Your kitchen skills are legendary, if Twitter’s response is anything to go by. As for Gail Simone asking if you’re interested, I’d have to agree. Wow, so the ride’s been a roller coaster for you on a personal level as well. Is it very different for you, writing a comic as opposed to writing straight prose?

Yes. We won’t discuss my first draft of this story. Writing so that artists can understand what’s in your head is a very particular skill. I hope I did a good job. And that the book is as fun for people to read as it was for me to write.

That old saying, “a first draft doesn’t have to be good, it just has to get done” exists for a reason, I’m told. But clearly you got all those rough edges filed down to a smoothness you can live with. So aside from the natural hopes you’ve just shared, what are you looking to get out of this creative venture? Plans for more comics, dare we hope?

I really want to do more comics. Both for existing characters and selfishly for a graphic novel idea that I have.

Great to hear. We remember your first go at self-publishing with Verb Noire. That didn’t pan out precisely as planned, but what lessons did you take away, and do you have plans or interest in applying them toward another publishing startup?

I learned that I need to study the business side of writing more. And that I can’t do everything at once. I do want to revive Verb Noire some day, but not until I have much better resources and a deeper knowledge of what I want it to be.

So you have learned you still have a lot to learn. That’s an important lesson no matter what you’re doing. So sometime in the future, but not just yet.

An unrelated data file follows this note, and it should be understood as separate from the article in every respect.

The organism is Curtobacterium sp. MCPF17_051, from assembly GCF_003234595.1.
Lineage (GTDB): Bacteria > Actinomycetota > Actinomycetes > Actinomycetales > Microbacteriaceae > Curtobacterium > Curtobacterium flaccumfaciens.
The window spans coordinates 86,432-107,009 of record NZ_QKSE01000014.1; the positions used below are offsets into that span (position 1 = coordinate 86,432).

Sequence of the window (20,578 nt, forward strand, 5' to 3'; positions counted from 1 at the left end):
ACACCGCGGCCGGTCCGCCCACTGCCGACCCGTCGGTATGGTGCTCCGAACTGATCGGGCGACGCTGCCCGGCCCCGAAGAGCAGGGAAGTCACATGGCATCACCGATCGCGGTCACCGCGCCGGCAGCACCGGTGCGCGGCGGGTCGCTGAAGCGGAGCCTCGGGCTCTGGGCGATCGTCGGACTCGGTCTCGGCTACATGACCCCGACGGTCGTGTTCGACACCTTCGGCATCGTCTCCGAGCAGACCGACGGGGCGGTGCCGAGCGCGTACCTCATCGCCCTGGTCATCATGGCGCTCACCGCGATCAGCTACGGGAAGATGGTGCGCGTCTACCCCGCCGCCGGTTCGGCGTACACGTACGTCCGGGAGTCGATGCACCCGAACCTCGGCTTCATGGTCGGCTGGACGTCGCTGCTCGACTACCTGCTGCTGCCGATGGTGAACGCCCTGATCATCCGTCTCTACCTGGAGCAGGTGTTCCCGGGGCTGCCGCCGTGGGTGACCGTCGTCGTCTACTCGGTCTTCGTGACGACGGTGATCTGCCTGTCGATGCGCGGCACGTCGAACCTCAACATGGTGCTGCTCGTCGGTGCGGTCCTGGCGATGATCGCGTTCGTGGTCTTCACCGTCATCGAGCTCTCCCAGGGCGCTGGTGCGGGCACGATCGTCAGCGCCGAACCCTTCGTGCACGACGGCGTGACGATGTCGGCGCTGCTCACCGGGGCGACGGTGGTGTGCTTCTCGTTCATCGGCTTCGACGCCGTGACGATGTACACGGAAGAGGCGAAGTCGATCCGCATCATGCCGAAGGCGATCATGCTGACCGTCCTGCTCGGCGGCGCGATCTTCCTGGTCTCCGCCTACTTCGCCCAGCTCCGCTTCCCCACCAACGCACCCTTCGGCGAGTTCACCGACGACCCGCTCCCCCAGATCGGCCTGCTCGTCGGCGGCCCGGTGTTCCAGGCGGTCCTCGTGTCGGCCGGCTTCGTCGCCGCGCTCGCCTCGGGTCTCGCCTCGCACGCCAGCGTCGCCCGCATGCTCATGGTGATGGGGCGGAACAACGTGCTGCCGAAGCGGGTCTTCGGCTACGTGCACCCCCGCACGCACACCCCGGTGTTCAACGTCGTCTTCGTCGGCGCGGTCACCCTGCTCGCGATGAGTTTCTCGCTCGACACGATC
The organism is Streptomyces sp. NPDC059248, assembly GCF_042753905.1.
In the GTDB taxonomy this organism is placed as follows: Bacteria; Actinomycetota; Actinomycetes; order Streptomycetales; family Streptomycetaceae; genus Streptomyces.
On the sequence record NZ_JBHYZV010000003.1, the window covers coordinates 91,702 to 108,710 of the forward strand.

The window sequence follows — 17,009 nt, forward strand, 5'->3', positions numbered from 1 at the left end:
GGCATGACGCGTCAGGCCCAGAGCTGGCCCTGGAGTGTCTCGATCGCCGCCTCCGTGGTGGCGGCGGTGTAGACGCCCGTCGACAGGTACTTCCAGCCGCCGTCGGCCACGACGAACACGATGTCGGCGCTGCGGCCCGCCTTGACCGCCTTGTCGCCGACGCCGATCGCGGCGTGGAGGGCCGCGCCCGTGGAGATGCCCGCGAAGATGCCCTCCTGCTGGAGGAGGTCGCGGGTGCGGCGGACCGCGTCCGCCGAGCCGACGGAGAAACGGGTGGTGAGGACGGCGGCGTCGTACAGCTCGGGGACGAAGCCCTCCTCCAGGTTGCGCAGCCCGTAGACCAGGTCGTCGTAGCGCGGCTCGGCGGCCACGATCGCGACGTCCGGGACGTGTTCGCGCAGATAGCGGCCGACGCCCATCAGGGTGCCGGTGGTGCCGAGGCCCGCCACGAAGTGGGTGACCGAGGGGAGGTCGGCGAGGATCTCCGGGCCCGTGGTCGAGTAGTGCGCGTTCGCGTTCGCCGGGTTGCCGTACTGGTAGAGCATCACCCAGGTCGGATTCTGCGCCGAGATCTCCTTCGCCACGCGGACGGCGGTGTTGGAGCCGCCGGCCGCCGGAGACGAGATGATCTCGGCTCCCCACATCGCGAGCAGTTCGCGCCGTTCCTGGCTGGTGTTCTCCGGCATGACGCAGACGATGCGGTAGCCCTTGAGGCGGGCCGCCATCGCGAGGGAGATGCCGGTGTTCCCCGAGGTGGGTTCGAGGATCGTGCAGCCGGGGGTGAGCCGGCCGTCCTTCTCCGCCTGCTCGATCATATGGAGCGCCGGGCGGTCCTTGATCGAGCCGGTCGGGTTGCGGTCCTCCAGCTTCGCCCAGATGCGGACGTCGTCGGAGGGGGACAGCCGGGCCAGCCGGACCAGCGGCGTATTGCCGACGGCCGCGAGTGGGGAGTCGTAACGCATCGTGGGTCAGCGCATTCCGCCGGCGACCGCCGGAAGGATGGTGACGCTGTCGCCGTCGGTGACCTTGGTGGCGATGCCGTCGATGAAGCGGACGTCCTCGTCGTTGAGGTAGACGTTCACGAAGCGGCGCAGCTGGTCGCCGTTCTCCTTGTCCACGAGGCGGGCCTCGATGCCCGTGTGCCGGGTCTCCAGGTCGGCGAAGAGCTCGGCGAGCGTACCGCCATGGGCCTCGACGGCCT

Getting back to comics, if the universe turned just right and you were given the opportunity to do anything you wanted with any character or property you wantedwould be your dream comic project?

wwac-madlovecover

Batman Adventures Mad Love 2nd Printing by Paul Dini & Bruce Timm

I’d want to revamp Harley and Joker’s back story. It irritates me that we don’t get to see what would make her want him or be loyal to him. And we don’t see really why he takes up with her either.

That’s an interesting one, given the fact that their relationship goes from silly-wacky-cute, to damaged, to outright abuse. The animated series made it look like he just did it to mess with her mind. But seeing a whole story or series about the process of what it took to take Harleen from where she began as a doctor to where we know her, in detail, would be fascinating. Any other projects, while we’re blue-skying, that you’d love to give the Mikki Kendall treatment?

Oh, I totally want to do a steampunk Jazz age fairy tale.